To the Editor:
The March 16-22 edition of The Connection carried an “Education=Learning=Fun” column headlined “Do You Keep a Gun In Your Home?” I thought the topic a bit unusual for that column. I also noted that the headline was misleading since the column focused not on whether the reader has a gun in the home, but whether the reader should ask other people whether they have guns in their homes.
My children are grown, but when they were younger, I focused on knowing the parents of their friends to determine whether I believed it was safe for my children to visit their homes. Admittedly, it was a time when parents seemed to worry less, and when they did worry, it was more about real danger.
That said, I understand parents wanting to keep their children safe, accordingly I would recommend parents inquire concerning the following about the homes their children might visit. I am basing my recommendations on 2009 statistics from the Center for Disease Control concerning “unintentional deaths,” which we regular people call “accidents:” (Dated numbers because it takes awhile for the USG to put our their figures.)
Does the home have a swimming pool? (drowning was responsible for 31 percent of deaths of 1-4 year olds; 15 percent of 5-9; 10 percent of 10-14)
Are they going to drive anywhere? (motor vehicle - responsible for 25 percent of 1-4; 49 percent 5-9; 68 percent 10-14.)
Do they have fire extinguishers and smoke detectors? (fire/burns responsible for 11 percent 1-4; 11 percent 5-9; 6 percent 10-14.)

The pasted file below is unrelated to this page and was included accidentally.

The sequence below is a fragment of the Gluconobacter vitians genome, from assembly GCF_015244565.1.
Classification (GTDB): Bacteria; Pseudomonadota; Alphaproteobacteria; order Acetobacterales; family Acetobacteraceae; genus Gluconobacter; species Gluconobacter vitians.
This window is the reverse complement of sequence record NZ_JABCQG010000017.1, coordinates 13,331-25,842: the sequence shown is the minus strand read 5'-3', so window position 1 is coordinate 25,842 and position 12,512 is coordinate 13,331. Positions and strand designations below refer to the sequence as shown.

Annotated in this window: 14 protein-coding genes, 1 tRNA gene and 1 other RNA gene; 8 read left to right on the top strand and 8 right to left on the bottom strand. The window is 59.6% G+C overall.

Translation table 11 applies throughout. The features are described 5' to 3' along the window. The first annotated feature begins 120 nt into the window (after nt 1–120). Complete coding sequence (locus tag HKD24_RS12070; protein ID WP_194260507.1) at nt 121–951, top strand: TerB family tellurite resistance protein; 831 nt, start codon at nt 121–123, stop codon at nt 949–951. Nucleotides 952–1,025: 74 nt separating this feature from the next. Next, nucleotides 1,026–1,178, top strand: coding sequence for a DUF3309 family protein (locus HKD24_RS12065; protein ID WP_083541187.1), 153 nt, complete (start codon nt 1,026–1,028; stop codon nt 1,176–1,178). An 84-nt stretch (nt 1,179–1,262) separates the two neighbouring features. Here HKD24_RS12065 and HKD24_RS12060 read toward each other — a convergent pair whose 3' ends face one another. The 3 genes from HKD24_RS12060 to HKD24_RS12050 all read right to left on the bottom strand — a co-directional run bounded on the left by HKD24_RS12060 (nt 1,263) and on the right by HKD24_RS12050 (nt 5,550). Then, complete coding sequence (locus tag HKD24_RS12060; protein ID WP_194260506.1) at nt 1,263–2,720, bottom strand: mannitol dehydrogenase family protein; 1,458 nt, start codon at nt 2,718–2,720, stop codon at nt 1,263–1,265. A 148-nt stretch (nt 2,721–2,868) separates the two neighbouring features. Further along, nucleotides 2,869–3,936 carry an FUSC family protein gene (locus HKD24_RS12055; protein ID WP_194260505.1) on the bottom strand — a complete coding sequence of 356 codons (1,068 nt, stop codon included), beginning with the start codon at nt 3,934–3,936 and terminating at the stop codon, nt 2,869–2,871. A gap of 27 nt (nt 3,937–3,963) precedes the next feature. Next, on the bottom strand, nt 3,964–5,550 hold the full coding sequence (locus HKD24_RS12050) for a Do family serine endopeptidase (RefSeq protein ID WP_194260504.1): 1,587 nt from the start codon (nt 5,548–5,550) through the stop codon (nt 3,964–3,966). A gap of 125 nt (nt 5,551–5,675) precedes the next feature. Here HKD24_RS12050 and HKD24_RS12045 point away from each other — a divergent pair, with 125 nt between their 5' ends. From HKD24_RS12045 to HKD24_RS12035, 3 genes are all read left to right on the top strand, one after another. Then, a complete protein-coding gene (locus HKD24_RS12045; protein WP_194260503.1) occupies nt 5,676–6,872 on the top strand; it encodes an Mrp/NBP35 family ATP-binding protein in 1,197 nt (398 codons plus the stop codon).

To put things in perspective, homicide (all causes) was responsible for 8 percent, 5 percent, and 6 percent of the deaths in those respective groups. Unintentional death by firearm for children 0-14 in 2006 (as reported in the CDC’s 2009 report) was just over one percent of all deaths in that age group. (That is about where it runs every year).
Unfortunately, in this country people are rather bad about assessing relative risk. Many people are afraid of commercial flight, but are much more at risk in their private automobile; are terrified of snakes, but many more die from insect stings and bites. Parents obsess about guns but think nothing of letting their children be around swimming pools or ride in boats without wearing personal flotation devices; frighten their children so much about “stranger danger” that they won’t seek help from people they don’t know, even though most abuse and abduction of children is carried out by people the children know.
(Many of the figures I quoted are not current. Reliable statistics concerning accidents, death, and other social and economic information about this country is increasingly difficult to obtain for the average person since the Department of Commerce in 2012 ceased publishing, in order to save $2.9 million and eliminate 24 jobs, the very useful reference, “Statistical Abstract of the United States” which the government had published since 1878. Commercial versions are available at 300 percent to 400 percent of the former cost.)
H M Padon